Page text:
I like this new Asus WiFi router. I just don’t like its price. I’m one of those people that like the newest, latest, and greatest of something, especially when it’s a tech toy. I’m also someone who preferred Asus products for quite a while. They usually have some of the best, if not the best features available. I’ve also considered them to be some of the best products at their price range. This new router is packed with advanced features. Let’s pop it open and see if it’s something you need to run out and get.
Introducing the New Asus Wifi Router: RT-AC68U
When I read the “official” name of this new Asus WiFi router, I was immediately reminded of some of my English friends with what seems like seven or eight names. The full product name of this router is the Asus RT-AC68U Dual-band Wireless AC1900 Gigabit Router, more than a mouthful. Asus introduced a couple of truly excellent routers last year, and this one builds on and expands their excellence.
The second benefit is that the higher frequency that it operates on means that it can deliver a much faster connection between device and router, with the five GHz frequency delivering a connection speed more than twice that of the lower frequency’s 600 Mbps at 1.3 Gbps. No, you won’t need that capability yet, but you probably will soon as I outlined last year. The unit also has two USB 3.0 ports to connect it directly to a computer.
This New Asus WiFi Router Tests as the Fastest Currently Available
Some of my colleagues and Asus put the RT-AC68U through its paces recently and it has repeatedly proven itself to be the fastest WiFi currently on the market. Honestly, it’s probably too much router for most of us at this time, as most of our equipment won’t support the speed it’s capable of — yet.
I need to clarify that statement. First and foremost is the fact that very few broadband providers are ready to offer Gigabit speeds yet, with Google being one of the most notable exceptions to that rule. Also, most of the devices you use regularly, unless they were bought very recently, can’t use the full speed because they don’t support Wireless AC. Most of them, at best, support 802.11n wireless, which is only capable of about 600Mbps throughput. However, I have been hearing news in the industry that equipment suppliers are going to start delivering products to the broadband providers which will make all of them capable of offering Gigabit Internet service. I see most providers being able to offer an affordable Gigabit package most likely by the end of 2015.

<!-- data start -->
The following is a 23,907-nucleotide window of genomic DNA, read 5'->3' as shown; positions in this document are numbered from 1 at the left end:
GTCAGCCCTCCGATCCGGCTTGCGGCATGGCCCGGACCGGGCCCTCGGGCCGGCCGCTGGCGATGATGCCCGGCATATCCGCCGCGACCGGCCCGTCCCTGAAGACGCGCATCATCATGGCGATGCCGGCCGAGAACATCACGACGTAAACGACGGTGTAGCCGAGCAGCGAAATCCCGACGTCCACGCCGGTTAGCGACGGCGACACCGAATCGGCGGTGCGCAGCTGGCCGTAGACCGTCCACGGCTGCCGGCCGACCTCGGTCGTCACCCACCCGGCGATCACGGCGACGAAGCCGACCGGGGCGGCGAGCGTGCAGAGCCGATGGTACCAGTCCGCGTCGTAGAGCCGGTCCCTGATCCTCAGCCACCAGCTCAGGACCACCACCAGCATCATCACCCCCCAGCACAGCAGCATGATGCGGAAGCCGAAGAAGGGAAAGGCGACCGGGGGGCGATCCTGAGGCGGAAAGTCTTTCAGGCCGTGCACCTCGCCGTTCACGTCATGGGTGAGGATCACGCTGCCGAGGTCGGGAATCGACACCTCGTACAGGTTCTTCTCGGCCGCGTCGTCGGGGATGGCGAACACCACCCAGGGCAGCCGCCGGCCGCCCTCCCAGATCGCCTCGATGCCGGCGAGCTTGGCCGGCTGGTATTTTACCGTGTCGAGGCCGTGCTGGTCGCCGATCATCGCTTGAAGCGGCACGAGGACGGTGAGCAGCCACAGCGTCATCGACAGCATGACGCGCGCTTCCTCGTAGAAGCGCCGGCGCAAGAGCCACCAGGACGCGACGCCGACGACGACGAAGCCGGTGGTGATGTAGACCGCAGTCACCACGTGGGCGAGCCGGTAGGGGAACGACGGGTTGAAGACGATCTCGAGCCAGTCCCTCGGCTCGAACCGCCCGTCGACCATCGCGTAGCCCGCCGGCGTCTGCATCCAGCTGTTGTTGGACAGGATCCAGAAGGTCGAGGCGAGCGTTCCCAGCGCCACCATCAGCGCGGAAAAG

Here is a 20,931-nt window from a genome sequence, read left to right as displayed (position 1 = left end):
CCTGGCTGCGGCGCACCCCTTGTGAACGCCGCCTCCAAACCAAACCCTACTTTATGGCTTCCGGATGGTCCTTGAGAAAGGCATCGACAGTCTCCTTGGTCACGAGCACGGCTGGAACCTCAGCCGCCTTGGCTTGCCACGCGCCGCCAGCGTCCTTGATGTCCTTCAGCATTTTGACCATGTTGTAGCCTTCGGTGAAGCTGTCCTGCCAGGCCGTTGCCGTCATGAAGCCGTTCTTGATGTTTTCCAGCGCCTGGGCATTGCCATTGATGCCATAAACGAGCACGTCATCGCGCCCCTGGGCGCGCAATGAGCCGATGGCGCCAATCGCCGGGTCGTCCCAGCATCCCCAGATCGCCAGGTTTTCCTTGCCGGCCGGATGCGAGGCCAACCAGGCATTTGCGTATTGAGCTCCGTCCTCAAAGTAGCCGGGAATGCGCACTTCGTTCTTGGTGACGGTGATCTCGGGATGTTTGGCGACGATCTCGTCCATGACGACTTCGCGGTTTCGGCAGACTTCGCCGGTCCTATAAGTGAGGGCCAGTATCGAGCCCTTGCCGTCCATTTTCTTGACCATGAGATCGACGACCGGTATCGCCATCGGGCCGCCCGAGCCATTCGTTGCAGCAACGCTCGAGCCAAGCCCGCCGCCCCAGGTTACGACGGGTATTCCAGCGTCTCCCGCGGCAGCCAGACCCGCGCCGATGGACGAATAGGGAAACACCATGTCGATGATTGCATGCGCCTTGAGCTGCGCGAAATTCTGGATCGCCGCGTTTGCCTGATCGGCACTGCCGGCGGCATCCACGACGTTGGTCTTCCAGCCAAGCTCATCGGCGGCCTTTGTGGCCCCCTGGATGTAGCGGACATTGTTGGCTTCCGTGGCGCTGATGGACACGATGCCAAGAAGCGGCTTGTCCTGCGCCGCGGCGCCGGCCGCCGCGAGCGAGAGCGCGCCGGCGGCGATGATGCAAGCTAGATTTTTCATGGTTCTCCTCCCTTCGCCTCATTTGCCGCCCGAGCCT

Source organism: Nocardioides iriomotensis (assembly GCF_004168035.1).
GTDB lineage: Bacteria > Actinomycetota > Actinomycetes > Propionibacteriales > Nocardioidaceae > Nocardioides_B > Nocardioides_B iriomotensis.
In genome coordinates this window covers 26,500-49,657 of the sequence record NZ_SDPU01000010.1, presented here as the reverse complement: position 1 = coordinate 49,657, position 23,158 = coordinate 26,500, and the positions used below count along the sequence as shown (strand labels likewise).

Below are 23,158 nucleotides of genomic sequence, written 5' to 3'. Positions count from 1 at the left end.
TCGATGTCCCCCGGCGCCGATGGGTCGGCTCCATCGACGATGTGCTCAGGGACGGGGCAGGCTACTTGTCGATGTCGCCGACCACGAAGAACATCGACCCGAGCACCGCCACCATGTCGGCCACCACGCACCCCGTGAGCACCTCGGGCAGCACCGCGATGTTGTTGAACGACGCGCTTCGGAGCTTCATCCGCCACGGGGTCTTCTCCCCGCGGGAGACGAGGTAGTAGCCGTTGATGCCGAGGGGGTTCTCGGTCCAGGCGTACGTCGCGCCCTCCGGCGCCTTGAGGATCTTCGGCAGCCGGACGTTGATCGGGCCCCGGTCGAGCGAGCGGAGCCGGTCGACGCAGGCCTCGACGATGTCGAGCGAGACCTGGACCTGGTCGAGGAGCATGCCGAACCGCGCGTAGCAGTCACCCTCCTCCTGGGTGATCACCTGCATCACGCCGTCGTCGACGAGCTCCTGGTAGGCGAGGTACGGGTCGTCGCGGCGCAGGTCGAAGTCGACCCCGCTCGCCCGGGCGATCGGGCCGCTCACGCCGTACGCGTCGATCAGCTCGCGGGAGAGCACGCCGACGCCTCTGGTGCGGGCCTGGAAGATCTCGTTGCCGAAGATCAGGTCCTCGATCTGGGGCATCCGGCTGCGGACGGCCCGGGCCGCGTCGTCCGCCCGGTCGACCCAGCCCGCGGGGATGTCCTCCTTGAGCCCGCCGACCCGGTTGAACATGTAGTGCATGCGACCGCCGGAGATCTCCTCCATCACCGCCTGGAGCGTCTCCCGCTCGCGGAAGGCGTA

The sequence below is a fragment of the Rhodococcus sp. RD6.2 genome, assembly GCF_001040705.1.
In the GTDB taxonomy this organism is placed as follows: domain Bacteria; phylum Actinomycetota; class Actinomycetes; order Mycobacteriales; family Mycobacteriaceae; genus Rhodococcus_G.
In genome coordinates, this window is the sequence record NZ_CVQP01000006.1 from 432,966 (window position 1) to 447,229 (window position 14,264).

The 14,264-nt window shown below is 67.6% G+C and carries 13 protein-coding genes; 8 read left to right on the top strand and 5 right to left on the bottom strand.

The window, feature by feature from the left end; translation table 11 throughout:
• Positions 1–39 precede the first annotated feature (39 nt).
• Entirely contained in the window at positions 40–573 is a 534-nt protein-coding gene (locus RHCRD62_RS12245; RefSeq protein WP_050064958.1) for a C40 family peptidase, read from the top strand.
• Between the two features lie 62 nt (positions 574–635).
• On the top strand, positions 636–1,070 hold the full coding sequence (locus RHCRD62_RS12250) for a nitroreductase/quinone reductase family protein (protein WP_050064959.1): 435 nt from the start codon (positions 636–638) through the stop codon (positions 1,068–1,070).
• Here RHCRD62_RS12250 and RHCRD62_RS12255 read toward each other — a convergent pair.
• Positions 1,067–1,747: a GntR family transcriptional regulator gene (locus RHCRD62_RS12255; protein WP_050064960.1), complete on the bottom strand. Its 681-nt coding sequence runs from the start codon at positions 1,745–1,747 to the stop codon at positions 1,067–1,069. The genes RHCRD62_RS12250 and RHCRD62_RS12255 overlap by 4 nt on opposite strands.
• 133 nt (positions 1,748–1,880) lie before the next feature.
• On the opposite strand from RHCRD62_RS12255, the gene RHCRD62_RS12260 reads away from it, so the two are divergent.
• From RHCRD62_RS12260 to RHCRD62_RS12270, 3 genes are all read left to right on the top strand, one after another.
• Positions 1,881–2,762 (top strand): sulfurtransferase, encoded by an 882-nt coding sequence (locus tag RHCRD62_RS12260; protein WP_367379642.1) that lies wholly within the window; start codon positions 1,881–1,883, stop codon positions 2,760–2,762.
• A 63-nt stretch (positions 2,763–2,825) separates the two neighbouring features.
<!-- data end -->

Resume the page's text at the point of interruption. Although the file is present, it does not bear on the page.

The Problems Start with Case Design
This new Asus WiFi router is an overall excellent product. My personal biggest issue with it is the design shortcomings of the case. Sure, the three antennas are detachable, which is great. However, I have a small and cluttered desk, with no room to put my external drives, let alone anything else. The RT-AC68U has to sit on something, though. Something like my desk, or a shelf that I don’t have. There is no provision for easily mounting it to a wall.
While not a deal-breaker for me, not being able to easily affix it to my wall does add extra hassle to installing it. I’d have to figure out where I need it installed for the best overall reception throughout and then find or make space for it, or fashion some sort of bracket or shelf. I’ve already got holes in my wall for router mounting, though.
Fast and Easy Setup with Many Advanced Features
The new Asus WiFi router RT-AC68U is also one of the quickest and easiest routers to configure and set up. One the router’s side you’ll find a button for Wireless Protected Setup (WPS) an almost automatic way to connect your devices to the router easily. Press the button, or enable it in the web interface and you’ve got two minutes during which other WPS-enabled clients can accept configuration settings from the router instead of having to configure them by hand.
The router also comes with a setup/configuration CD, which to me has been added so they can charge a few extra dollars. I say this because the CD isn’t needed. You can simply plug the router into a computer by cable, launch a browser, and the setup interface will come up, same as it would if you used the CD. You are then walked through the configuration process including setting network and router security options.
Too Many Advanced Features to Mention
For parents of kids that are allowed online without supervision, this router is awesome. It’s got built-in parental controls that allow you fairly granular control over the sites your kids can see. There’s also an option within the interface to select individual devices on the network and interact with them.
I mentioned earlier that there are two USB 3.0 ports. You can use these to connect computers physically if you run out of network ports (it’s got four Gigabit ports). I’ve got an old computer that I’m turning into a Network Attached Storage (NAS) device. I’m going to connect it to the router so I can share it across the network without having to open my network up.
Check out the features and specs and let me know in the comments below what you think.